Marlborough – By mid-2013, residents of Marlborough and the surrounding communities who must seek treatments related to a cancer diagnosis will not have to travel to Boston. They will be able to instead get full services, including chemotherapy and radiology, at the soon-to-be-built Cancer Pavilion at Marlborough Hospital.
Over 100 officials, supporters and staff of the Hospital gathered at the facility Jan. 19 to celebrate the ground-breaking for the pavilion.
The new center, slated to open in the spring of 2013, will feature an array of services, including medical oncology, radiation therapy and access to clinical trials. There will also be multi-disciplinary conference rooms for patient clinical review, educational space and a “healing garden.” Officials anticipate the 14,500-square-foot center will have close to 3,100 medical visits and 4,283 radiation oncology visits in the first year.
The project's cost is estimated at $12.7 million. A capital campaign to raise $1.5 million started in November 2011, with the remaining $11.7 million to be funded by UMass Memorial Health Care.
The first part of the ground-breaking ceremony took place outside on the north side of the hospital where the new center will be built. Karen Moore, MS, FACHE, who joined the hospital as president and CEO in late November 2011, welcomed those gathered, including many staff members whom she lauded as instrumental in the facility's success. State officials, U.S. Rep. James McGovern, D- 3rd District, and Niki Tsongas, D-5th District, and the city's officials were also supportive, she added.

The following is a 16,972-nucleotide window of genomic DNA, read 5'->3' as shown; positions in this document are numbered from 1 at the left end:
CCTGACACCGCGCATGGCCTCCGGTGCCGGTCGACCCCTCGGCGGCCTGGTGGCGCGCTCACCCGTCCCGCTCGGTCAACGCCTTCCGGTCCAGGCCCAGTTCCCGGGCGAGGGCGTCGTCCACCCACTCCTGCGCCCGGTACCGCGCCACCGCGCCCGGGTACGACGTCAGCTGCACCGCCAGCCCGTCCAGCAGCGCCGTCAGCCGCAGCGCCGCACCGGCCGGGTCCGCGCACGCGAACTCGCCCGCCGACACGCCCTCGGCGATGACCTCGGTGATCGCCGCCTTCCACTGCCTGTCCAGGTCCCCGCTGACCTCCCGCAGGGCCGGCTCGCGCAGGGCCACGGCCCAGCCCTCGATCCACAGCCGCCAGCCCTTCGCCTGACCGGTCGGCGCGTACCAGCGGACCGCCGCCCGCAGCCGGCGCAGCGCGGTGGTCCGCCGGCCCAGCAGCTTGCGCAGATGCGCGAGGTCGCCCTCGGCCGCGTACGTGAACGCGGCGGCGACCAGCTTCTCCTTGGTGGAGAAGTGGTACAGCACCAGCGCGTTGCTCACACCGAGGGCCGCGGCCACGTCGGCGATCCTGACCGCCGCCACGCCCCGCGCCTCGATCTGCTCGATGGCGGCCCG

Neil Ferris, the chair of the Capital Campaign, said the new center will be a “beacon of hope to so many. There will be world-class treatment all under one roof.”
Ferris also acknowledged former President and CEO John Polanowicz, who he said “transformed the hospital into what it is today.” Polanowicz was with the hospital from 2003 to April 2011 before accepting a job as president and CEO of St. Elizabeth's Medical Center in Brighton.
McGovern echoed those thoughts.
“The hospital's leadership and staff are the best in the country,” he said. “I am proud to have this hospital in my district. It's been a privilege to see the legacy of top-notch patient care continue. This facility will continue to be a blessing – a true beacon of hope. It's going to be something incredible, special and compassionate.”
Arthur Vigeant, who recently became the city's new mayor after serving 18 years on the City Council, received a laugh from the audience when he noted, “This is where it all began for me 54 years ago.”
Turning serious, Vigeant noted that when the project first came before the City Council, officials felt it important to expedite the special permit approval process, because of how the new center would ultimately benefit the city's residents.
Michael Blute, MD, is the director of the UMass Memorial Health Care Cancer Center of Excellence. He shared some sobering statistics with the audience.
“There's a huge demographic wave in cancer. It's mostly age-related – most cases are first found in those ages 60 or over,” he said. “By 2030 there will be 80 million people with cancer.
“We need to find a way to take care of these people in a cost-effective way. This [center] may be a blueprint of the future. It's a big day. We'se breaking the ice.”
(All photos/Bonnie Adams)